Min Li doesn’t go to the mall often. But when she does, she heads straight for the basement, scurrying past the first floor flanked by Gucci, Chanel, Louis Vuitton and other luxury outlets.
“The first floor is too expensive,” the 26-year-old says. She’s got company.
Chinese young people are increasingly shopping and dining at the basement units of malls, a trend the social media has labeled the “B1B2” economy.
The basement floors — B1, B2 — typically house low-cost gift and souvenir shops, apparel outlets, the supermarket, and other relatively affordable consumer product stores like Miniso and Luckin Coffee.
“Landlords try to put anchor tenants like LV, Apple or Starbucks on pricier real estate on the ground or first floor,” says Shaun Rein, managing director of China Market Research Group. Historically, higher-end shops have attracted more footfall, but China’s weak economy means the cheaper brands are now drawing the crowds, he adds.
The hashtag “#Young people only go shopping at B1B2” has been trending recently on Chinese social media platform Weibo.
The reply to a Weibo user’s post on how she and her peers usually go straight to the basement floors for shopping captures the mood of the Chinese youth: “Everything we can afford is underground!”
Anything not in the basement floors is considered to be “in heaven,” signaling it’s out of reach.
“The name of the game for Chinese youth in 2024 is trading down. Instead of Starbucks, youth are buying Luckin coffee,” Rein says.
China’s economic rebound since emerging from Covid has been sluggish, with Moody’s cutting the country’s credit outlook to “negative” on Tuesday. Lackluster consumption has fueled the “B1B2” trend.
“A lot of China’s youths are struggling to find a stable job, or earning sufficient money to support a decent life for themselves,” says Jia Miao, an assistant professor of sociology at the New York University Shanghai. They are compelled to save more, she adds.
In June, a survey found that the average monthly salary of those with undergraduate degrees earned 5,990 Chinese yuan ($845.04) in 2022.
The survey — conducted by MyCOS Research, which is funded by the state-owned investment company, Citic Industrial — noted that only 6.9% drew a starting monthly salary of more than 10,000 yuan ($1,410.76).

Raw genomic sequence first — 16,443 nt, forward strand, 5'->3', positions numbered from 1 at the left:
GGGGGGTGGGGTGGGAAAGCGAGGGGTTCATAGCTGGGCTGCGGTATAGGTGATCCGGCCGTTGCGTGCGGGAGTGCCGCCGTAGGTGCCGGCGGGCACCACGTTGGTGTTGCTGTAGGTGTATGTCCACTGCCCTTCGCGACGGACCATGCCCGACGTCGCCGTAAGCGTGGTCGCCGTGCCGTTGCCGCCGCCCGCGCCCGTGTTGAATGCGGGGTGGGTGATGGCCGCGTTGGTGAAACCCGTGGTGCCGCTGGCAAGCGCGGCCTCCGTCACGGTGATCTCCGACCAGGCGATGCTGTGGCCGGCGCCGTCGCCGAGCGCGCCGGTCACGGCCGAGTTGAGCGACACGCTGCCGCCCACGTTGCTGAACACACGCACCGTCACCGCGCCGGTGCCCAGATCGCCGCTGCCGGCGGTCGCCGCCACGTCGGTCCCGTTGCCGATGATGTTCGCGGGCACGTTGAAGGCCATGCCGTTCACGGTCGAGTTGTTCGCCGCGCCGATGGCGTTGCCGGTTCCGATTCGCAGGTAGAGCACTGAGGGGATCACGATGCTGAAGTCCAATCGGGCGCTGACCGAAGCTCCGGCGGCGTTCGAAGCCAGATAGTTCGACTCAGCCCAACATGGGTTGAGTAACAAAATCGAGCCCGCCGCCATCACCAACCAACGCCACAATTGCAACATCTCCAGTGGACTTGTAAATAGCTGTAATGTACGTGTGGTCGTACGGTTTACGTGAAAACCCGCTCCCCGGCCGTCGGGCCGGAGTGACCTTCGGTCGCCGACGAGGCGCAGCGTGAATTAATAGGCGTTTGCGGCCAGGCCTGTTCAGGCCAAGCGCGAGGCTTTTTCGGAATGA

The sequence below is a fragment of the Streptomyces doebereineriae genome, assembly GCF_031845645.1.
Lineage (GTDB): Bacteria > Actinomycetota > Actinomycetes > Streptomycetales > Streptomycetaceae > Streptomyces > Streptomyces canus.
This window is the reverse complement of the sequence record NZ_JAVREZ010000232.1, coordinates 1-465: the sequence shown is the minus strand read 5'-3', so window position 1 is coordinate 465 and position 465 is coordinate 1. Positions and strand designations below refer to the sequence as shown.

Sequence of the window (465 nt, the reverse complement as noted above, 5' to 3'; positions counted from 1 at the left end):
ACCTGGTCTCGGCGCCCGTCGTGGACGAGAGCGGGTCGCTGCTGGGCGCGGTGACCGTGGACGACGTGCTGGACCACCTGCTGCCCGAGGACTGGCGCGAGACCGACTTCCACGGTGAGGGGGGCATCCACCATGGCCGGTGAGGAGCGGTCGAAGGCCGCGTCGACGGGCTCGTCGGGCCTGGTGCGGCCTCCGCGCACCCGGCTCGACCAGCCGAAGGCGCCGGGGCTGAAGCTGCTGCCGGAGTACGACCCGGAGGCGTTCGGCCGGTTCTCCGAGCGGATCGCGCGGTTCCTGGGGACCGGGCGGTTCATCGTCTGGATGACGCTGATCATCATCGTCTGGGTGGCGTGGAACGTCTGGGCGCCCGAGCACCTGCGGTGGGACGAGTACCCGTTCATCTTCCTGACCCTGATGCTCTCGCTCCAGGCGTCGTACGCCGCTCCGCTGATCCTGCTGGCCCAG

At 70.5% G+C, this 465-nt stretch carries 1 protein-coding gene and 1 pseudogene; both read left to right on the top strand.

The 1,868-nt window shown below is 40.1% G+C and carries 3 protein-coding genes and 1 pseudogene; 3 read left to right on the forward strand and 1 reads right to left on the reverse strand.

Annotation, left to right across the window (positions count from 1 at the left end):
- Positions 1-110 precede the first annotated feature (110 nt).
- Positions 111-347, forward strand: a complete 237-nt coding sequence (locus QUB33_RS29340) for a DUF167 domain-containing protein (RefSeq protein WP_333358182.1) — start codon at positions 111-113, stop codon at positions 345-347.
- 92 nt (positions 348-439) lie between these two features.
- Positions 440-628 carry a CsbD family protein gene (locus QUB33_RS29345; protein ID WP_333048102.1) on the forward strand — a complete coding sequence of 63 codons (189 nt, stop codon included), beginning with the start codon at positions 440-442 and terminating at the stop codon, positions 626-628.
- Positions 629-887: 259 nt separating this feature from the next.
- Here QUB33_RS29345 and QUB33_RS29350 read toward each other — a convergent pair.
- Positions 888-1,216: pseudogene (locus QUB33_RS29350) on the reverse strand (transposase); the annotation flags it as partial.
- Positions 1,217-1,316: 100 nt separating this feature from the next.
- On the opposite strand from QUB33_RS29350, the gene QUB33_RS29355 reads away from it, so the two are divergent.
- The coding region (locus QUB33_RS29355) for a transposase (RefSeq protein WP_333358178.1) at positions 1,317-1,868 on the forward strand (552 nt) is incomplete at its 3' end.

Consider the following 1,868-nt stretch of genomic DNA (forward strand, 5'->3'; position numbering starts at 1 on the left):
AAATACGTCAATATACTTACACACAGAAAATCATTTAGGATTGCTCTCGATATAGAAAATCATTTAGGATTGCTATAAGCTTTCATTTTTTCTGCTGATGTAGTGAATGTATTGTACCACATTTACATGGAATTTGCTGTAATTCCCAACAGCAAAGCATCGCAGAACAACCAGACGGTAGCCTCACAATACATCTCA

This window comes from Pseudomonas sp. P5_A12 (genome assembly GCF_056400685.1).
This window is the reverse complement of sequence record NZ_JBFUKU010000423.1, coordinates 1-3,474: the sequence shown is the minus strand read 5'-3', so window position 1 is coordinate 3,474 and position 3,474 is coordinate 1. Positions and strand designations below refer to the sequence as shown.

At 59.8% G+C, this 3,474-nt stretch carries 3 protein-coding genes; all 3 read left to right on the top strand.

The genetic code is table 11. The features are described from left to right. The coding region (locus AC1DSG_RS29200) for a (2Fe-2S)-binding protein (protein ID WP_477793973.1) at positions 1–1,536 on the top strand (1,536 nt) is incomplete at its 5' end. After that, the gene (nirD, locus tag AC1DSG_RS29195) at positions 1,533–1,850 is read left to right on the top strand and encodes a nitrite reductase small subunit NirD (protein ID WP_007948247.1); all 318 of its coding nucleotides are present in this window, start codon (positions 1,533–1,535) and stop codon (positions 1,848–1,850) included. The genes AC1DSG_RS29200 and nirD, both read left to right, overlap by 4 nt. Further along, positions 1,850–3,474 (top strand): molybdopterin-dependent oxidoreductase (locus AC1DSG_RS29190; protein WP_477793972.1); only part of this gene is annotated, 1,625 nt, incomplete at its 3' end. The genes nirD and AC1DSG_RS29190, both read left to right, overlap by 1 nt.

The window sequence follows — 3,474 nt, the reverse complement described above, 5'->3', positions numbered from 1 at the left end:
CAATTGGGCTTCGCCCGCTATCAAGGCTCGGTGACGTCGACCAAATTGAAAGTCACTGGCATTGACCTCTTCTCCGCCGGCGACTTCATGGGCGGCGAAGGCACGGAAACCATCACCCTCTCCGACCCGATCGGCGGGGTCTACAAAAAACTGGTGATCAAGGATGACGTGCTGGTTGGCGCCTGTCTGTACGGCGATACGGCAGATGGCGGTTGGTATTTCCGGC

“Before, young people [could] afford to buy some luxuries by using six months of their salary. But now even if they want to use [that] six months, they cannot buy the thing they want anymore,” says Chung Chi Nien, a chair professor at Hong Kong Polytechnic University.
China’s consumer spending growth is expected to slow further, with the country’s retail sales remaining lackluster since the onset of the Covid pandemic in 2020, according to a McKinsey report.
Online shopping behemoths Alibaba and JD.com, for a second-straight year, declined to share total figures for China’s biggest annual shopping extravaganza, the Singles Day.
Miao says a higher number of Chinese choosing to remain single also means more people are eating alone — and often that means opting out of fine dining at restaurants six to seven floors up in a mall.
While bargain basements can largely be found in shopping centers across suburban areas, for select malls in tier-1 cities such as Shanghai and Guangzhou even stores in the basement floors are considered expensive, she adds.
China’s main mall operator, Wanda Group, did not respond to CNBC’s request for comment.
“People just feel the future is uncertain … Young people have to adjust themselves to the current economic situation for probably several years,” Miao says.
Min says she and her friends occasionally wander to the third and fourth floor of malls where other relatively less expensive clothing brands are housed. There, they will put on the clothes, give it a twirl — only to put them back on the rack and look for cheaper alternatives online.
“I think the future isn’t that hopeful, but we still work very hard to get what we want,” she says.
“In China here, most of us, and to be honest, everyone, feel the pressure caused by the economy, Covid, and the large amount of aged population,” she adds.
— CNBC’s Ulrica Lin contributed to this report.